"I am not asking anyone to take the fun out of childhood. As we all know, treats are one of the best parts of being a kid. Instead, the goal here is to empower parents instead of undermining them as they try to make healthier choices for their families." –White House convening on food marketing and children, 9/18/13

"We as parents are our children's first and best role models, and this is particularly true when it comes to their health. ...We can't lie around on the couch eating French fries and candy bars and expect our kids to eat carrots and run around the block." –Building a Healthier Future Summit, 3/8/13

The Impact of Let's Move!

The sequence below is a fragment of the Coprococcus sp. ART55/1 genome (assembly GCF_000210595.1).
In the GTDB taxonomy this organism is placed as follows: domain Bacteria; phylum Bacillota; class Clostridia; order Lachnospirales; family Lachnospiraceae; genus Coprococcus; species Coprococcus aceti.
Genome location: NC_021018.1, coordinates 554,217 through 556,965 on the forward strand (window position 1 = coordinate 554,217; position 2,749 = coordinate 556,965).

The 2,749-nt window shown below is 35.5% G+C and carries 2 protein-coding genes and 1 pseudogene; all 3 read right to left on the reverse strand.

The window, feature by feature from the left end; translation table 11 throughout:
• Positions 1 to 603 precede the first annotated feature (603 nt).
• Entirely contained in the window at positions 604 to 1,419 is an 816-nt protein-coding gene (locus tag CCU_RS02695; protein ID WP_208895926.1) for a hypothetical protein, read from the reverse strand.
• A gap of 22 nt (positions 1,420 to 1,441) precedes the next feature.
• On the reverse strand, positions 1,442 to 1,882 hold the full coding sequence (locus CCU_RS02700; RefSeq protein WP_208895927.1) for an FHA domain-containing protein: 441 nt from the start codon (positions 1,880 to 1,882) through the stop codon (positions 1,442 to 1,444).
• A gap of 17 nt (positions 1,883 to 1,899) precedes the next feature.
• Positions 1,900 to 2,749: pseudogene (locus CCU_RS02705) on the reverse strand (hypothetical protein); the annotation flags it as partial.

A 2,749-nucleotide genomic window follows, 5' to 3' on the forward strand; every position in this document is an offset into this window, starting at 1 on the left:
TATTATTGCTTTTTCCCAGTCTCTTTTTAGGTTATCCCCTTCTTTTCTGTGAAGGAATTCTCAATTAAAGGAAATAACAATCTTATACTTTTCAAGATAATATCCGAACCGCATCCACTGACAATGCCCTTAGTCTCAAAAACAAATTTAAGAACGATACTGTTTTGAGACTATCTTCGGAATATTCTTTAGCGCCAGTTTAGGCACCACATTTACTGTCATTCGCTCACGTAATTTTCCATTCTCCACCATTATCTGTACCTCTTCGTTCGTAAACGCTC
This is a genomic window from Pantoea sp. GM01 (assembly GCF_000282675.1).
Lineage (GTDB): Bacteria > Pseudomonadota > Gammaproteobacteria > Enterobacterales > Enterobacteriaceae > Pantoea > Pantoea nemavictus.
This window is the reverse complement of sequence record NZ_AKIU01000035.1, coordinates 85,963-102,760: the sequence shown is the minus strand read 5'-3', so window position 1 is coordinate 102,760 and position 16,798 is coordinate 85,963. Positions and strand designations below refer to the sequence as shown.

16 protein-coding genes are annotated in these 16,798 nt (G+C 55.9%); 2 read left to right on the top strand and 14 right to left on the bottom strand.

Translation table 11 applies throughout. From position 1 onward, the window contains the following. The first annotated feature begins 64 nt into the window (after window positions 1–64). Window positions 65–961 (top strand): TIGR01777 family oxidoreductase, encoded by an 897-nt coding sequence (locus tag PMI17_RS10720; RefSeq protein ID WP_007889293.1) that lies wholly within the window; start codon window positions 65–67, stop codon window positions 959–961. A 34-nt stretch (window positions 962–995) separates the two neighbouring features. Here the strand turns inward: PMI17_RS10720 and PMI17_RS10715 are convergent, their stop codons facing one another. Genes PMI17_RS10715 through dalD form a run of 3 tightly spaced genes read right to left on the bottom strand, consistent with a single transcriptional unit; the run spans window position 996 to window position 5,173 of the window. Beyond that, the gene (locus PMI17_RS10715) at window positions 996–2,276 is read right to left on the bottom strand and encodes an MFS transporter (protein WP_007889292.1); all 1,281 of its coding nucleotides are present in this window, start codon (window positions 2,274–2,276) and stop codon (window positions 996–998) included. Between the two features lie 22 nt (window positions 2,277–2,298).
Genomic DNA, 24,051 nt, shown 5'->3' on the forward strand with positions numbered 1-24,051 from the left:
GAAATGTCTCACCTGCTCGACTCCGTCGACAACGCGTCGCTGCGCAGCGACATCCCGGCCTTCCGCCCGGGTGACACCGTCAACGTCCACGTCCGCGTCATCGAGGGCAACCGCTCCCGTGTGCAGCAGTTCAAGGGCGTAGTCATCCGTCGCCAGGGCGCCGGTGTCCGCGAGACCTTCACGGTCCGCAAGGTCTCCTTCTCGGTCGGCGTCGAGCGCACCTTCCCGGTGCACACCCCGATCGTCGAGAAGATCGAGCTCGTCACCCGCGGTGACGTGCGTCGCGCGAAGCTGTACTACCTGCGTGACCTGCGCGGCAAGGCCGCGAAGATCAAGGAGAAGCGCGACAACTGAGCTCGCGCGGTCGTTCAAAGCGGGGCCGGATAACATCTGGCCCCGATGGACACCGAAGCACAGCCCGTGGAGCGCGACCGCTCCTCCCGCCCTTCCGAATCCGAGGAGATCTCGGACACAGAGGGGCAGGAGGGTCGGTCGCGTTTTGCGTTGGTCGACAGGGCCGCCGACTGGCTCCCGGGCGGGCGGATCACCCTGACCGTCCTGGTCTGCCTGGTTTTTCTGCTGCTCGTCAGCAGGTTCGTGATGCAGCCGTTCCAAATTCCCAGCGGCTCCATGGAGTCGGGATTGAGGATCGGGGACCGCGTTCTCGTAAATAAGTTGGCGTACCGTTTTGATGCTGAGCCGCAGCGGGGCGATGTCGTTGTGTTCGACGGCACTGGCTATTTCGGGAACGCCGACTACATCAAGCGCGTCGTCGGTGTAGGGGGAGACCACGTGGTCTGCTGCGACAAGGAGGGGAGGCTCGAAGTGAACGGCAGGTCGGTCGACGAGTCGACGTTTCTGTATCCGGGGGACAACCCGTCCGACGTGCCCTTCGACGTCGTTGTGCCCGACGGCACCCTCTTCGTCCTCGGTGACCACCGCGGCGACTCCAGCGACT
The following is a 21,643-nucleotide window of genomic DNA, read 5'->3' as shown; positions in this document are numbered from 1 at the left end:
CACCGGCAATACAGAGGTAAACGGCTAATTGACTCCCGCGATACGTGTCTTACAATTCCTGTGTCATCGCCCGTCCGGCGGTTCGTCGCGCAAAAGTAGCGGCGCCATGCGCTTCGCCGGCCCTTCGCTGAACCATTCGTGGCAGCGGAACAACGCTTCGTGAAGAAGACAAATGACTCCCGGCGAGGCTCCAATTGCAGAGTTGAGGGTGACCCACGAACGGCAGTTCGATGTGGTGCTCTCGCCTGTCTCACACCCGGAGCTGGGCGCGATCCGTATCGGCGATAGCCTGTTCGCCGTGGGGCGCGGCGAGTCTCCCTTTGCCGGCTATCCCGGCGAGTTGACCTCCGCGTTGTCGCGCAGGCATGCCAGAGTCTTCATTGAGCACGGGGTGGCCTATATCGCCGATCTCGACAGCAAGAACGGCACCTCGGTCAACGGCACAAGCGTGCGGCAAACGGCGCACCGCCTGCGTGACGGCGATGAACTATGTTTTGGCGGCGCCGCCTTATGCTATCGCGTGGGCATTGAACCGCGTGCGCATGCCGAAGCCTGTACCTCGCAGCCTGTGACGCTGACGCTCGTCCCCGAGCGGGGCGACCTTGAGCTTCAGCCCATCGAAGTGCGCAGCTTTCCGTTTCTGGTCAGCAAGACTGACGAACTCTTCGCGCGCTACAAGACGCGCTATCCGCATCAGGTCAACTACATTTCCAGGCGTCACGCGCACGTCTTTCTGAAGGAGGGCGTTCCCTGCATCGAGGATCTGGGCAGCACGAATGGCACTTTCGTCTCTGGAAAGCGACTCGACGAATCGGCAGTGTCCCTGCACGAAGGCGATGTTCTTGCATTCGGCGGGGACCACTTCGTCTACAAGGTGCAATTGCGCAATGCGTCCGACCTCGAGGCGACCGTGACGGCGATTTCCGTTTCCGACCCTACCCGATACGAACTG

"Over the past five years, we have truly changed the culture around healthy eating and living in this country. Food companies are racing like never before to create healthier versions of their products. Even convenience stores are selling fruits and vegetables. Head to the local drive-thru and kids’ meals might include apples and skim milk. Schools are growing gardens. They’re moving beyond just pizza and tater tots to lunches filled with fresh produce and whole grains. Companies are actually rewarding employees for eating right and going to the gym. And it seems like everyone’s running out to buy those fitness bracelets. Five years ago, all this stuff would have been considered cutting-edge, but now, today, it’s our new norm." - Partnership for a Healthier America Summit, 2/26/15